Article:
The misdemeanor charge of harassment against former Bayou La Batre Mayor Brett Dungan will be dropped after a 60-day period, according to the Mobile County District Attorney’s office.
Dungan was convicted in a bench trial before District Judge Bob Sherling in June, after an argument with current Mayor Annette Johnson in May prompted her to file charges against Dungan.
At the time, Johnson was a member of the Bayou La Batre City Council and claimed Dungan grabbed her arm repeatedly, struck the council dais in anger and held a gavel over her head in a threatening manner. You can an audio recording from the confrontation here.
Dungan unexpectedly resigned as the city’s mayor on June 27, citing the declining health of his father in Colorado. A few weeks later, Johnson was voted to take his place by a majority of the City Council.After being convicted and sentenced to a $250 fine by Sherling, Dungan opted to appeal the decision to the Mobile County Circuit Court. A jury trial was scheduled for Oct. 7, but hours before, both parties agreed to drop the charges — a measure that will be finalized after a 60-day rest period.
“It’s really what is known as a good behavior period. It’s something we do in a lot of cases, especially misdemeanors when the parties agree they don’t want to go forward,” said Spiro Cheriogotis, the assistant district attorney who prosecuted the case. “In speaking with Mayor Johnson, she just felt like her time was better spent working for the people of Bayou La Batre trying to fix the budget issues they’re facing there.”
Recently, the city has voted to furlough its employees, reduce city hall hours and even create new taxes in an attempt to patch a significant budget shortfall that has left the city struggling just to make payroll. Johnson said addressing that shortfall has been exhausting, and she’d rather focus on that as opposed to her “personal issues with Dungan.”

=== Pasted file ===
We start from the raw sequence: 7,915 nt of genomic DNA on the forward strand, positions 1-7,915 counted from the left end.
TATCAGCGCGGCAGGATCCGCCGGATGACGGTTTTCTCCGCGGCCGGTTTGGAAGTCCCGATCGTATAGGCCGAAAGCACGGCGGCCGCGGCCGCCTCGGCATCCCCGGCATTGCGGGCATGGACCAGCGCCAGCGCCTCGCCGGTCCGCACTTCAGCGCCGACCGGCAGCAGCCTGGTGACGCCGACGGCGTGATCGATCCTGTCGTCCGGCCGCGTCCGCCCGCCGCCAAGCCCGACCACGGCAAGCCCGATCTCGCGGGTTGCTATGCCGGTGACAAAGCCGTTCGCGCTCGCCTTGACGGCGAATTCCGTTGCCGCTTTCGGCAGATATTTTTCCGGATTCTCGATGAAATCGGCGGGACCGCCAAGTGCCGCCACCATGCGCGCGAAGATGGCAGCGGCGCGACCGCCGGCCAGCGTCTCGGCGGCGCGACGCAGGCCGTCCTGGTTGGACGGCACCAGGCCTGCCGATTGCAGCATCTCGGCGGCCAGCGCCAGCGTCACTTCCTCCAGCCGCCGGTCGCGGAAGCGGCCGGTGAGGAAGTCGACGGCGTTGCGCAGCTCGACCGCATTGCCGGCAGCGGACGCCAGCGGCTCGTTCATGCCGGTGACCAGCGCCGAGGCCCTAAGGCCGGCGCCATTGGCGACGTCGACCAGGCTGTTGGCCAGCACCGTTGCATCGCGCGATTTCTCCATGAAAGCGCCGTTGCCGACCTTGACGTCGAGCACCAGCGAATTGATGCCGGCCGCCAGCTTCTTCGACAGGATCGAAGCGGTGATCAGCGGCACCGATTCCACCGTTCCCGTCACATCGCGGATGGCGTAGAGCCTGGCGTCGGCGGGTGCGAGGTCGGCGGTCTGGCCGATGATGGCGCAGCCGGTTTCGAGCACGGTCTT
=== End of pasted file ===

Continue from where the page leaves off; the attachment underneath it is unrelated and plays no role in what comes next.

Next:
“Mr. Dungan has moved on,” Johnson said. “Now, the city is moving forward trying to get some things done and trying to resolve some issues we’ve had with his past service to the community. I feel like we’ve done all we can do to resolve this situation and it just needs to end now.”
Dungan’s attorney, Michael Hickman, said the news was a bit surprising, and that Dungan had returned from Colorado to prepare for and attend the trial. Hickman added the state made the offer to drop the charges after discussing the issue with Johnson — something he said was the result of her “chickening out.”
“This is a complete victory for Brett. It’s as good as an acquittal,” Hickman told Lagniappe. “There’s no fine, no court costs and no conviction record. Now we’re just going to move forward with trying to get the record of the arrest expunged.”
In response to Hickman’s statements, Cheriogotis pointed out the state’s case was strong enough to get Dungan convicted in district court and said he remained confident heading into the jury trial.
He also said ending the case was was a decision Johnson reached in the best interest of Bayou La Batre, something she outlined in a letter submitted to the judge presiding over the case.
“(Dungan) is not in a position to do the same thing he did to her again,” Cheriogotis said. “To say this decision is tantamount to an acquittal is silly. The victim and state have taken the high road and allowed him to go on about his business without facing a conviction.”